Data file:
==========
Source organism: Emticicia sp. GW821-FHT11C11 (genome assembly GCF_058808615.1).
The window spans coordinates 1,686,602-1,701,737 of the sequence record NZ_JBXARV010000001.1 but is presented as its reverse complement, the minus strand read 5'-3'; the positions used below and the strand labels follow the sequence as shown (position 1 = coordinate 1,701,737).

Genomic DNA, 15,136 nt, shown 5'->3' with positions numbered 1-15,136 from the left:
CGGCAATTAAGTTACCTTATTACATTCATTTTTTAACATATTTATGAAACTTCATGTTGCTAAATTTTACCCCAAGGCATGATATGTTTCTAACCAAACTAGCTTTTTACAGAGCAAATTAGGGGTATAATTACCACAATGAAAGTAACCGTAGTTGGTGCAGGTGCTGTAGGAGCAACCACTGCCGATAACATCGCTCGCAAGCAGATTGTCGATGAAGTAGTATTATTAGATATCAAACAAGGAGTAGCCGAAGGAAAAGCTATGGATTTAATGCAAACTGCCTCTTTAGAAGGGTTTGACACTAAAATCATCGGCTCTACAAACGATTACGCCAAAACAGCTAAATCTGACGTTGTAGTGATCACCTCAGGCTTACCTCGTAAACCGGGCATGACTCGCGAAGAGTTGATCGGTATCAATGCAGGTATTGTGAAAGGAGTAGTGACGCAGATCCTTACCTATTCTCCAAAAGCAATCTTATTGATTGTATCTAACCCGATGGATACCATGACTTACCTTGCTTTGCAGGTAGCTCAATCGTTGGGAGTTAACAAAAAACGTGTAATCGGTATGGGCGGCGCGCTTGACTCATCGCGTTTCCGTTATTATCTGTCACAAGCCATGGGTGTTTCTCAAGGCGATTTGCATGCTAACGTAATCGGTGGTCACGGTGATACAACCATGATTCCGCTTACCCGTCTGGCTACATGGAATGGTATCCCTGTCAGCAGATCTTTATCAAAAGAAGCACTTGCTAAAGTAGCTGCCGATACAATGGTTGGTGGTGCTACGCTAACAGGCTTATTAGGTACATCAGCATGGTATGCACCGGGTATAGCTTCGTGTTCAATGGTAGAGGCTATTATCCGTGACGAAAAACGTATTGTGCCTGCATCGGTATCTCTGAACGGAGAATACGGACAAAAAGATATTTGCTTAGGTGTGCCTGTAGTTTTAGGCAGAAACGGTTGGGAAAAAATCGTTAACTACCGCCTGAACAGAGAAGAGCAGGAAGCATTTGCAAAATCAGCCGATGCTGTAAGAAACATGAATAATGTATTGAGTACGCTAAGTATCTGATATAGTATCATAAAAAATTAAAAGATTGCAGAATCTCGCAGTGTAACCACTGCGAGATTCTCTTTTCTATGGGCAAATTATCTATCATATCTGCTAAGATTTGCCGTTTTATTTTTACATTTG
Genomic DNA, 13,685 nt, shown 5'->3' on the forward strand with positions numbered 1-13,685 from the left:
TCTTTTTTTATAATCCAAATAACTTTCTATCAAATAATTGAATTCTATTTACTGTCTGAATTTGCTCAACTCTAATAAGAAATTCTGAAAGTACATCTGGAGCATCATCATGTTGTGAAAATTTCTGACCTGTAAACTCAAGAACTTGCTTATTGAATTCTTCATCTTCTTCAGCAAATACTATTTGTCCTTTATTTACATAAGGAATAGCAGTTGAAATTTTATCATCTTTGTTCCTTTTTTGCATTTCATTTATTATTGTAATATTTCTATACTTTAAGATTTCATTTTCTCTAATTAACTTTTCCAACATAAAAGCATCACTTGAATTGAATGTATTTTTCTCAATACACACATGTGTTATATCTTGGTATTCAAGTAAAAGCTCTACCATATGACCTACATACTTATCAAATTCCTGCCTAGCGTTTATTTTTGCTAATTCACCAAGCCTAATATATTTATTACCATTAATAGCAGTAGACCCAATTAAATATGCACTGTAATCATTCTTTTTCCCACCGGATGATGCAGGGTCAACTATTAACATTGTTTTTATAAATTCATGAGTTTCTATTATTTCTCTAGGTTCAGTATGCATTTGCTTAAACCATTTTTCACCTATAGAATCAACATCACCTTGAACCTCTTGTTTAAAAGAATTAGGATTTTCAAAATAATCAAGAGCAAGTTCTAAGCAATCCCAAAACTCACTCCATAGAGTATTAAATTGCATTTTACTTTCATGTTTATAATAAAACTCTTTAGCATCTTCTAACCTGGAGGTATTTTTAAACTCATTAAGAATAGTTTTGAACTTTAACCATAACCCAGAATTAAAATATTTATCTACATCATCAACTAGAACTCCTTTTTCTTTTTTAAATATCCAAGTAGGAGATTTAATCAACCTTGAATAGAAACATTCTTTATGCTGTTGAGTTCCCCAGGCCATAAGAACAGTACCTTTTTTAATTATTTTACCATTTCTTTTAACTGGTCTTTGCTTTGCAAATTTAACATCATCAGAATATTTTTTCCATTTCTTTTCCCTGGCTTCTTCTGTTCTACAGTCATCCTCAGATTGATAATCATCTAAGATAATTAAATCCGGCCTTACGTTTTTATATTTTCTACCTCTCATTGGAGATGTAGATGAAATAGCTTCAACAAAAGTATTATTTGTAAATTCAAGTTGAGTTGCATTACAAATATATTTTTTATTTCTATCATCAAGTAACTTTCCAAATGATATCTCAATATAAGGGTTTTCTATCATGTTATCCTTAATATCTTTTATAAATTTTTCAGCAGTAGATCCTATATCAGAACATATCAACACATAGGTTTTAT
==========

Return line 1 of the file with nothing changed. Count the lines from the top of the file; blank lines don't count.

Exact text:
Source organism: Emticicia sp. GW821-FHT11C11 (genome assembly GCF_058808615.1).